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News and Updates

MWA images Earth's plasma ducts for first time. Read the journal article by lead author U. Sydney undergrad Cleo Loi and watch the video (viewed nearly 1 million times)!

Join us for the MWA project meeting, to be held 21-22 June, 2016 in Perth, Western Australia.

The 2016-B Call For Proposals is now available.

  • Check out the updated Google Streeview tour of the MWA site!
  • MWA makes first ever image of plasma ducts in Earth's ionosphere. Read the full journal article by Loi et al. 2015.
  • Observations of the Moon at 72-103 MHz. The Moon is visible because it reflects radio waves from transmitters on Earth, including the FM radio band. The the Moon only reflects radio waves back to Earth from the center of its disk and extragalactic sources close to the Moon actually disappear as its disk eclipses them. Credit: N. Seymour, N. Hurley-Walker (ICRAR/Curtin), B. McKinley (Melbourne) and the MWA team.
  • Outrigger tile about 1.5km from the core of the array, with a view of the breakaway behind it. Credit: Natasha Hurley-Walker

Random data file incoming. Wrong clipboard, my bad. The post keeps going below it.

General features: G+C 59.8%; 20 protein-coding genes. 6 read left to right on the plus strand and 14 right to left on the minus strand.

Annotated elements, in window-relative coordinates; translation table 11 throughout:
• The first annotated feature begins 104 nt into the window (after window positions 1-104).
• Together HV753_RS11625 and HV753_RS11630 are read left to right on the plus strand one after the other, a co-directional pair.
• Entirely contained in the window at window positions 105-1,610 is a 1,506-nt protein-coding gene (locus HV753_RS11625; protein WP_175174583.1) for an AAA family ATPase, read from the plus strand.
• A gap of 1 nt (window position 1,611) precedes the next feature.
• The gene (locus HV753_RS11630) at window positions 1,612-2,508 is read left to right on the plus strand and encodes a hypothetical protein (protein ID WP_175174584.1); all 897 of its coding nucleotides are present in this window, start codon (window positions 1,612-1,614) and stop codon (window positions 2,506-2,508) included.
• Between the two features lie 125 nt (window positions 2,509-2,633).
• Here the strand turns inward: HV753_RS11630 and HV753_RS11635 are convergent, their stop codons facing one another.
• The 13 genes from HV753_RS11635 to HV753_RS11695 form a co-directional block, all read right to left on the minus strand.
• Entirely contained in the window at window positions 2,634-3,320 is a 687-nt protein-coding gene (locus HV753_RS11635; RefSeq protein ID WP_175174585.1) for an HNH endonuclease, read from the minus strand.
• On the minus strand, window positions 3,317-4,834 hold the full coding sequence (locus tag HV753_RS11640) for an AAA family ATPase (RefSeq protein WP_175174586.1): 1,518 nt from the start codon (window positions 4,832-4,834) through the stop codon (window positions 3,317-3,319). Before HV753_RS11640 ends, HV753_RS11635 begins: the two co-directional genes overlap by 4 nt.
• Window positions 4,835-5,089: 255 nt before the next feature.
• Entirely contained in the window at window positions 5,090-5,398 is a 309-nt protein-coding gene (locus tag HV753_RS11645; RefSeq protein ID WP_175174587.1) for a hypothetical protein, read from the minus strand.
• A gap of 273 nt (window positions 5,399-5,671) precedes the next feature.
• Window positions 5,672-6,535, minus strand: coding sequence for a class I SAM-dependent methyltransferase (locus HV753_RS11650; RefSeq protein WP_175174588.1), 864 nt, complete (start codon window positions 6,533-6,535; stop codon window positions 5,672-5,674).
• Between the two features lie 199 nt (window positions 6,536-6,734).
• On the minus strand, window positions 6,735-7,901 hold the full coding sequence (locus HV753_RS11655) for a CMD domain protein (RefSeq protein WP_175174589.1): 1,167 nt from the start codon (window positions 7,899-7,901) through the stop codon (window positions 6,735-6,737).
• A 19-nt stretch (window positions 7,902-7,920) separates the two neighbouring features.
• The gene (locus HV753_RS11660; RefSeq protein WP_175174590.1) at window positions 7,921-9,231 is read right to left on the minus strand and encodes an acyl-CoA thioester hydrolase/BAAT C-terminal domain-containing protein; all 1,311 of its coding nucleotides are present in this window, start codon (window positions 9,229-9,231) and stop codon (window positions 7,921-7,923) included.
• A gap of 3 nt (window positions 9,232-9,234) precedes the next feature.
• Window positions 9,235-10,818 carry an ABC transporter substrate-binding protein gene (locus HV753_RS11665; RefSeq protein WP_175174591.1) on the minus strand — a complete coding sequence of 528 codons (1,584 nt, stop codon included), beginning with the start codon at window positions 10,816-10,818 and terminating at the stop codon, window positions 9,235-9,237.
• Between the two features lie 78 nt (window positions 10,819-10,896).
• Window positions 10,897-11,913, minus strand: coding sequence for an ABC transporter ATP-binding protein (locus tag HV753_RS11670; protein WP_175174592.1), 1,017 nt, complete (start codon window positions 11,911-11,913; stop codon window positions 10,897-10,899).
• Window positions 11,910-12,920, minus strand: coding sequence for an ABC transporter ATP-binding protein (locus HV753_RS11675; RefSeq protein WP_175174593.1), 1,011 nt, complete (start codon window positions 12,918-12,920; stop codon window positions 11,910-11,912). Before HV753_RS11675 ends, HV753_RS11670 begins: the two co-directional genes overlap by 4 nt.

• 28 April 2013: Early look at a test drift scan while commissioning the MWA. Credit: Andre Offringa and MWA Science Commissioning Team
  • Silhouette of an individual dipole. Credit: Natasha Hurley-Walker
  • The Moon (lower left dark "hole") occults diffuse Galactic emission. Credit: R. Wayth and the MWA team.

The Telescope

The Murchison Widefield Array (MWA) is a low-frequency radio telescope operating between 80 and 300 MHz. It is located at the Murchison Radio-astronomy Observatory (MRO) in Western Australia, the planned site of the future Square Kilometre Array (SKA) lowband telescope, and is one of three telescopes designated as a Precursor for the SKA. The MWA has been developed by an international collaboration, including partners from Australia, India, New Zealand, and the United States. Read more about the telescope...

The Science

The MWA is performing large surveys of the entire Southern Hemisphere sky and acquiring deep observations on targeted regions. It enables astronomers to pursue four key science objectives. The primary endeavor is the hunt for intergalactic hydrogen gas that surrounded early galaxies during the cosmological epoch of reionization. The MWA will also provide new insights into our Milky Way galaxy and its magnetic field, pulsing and exploding stellar objects, and the science of space weather that connects our Sun to the environment here on Earth. Read more about MWA science...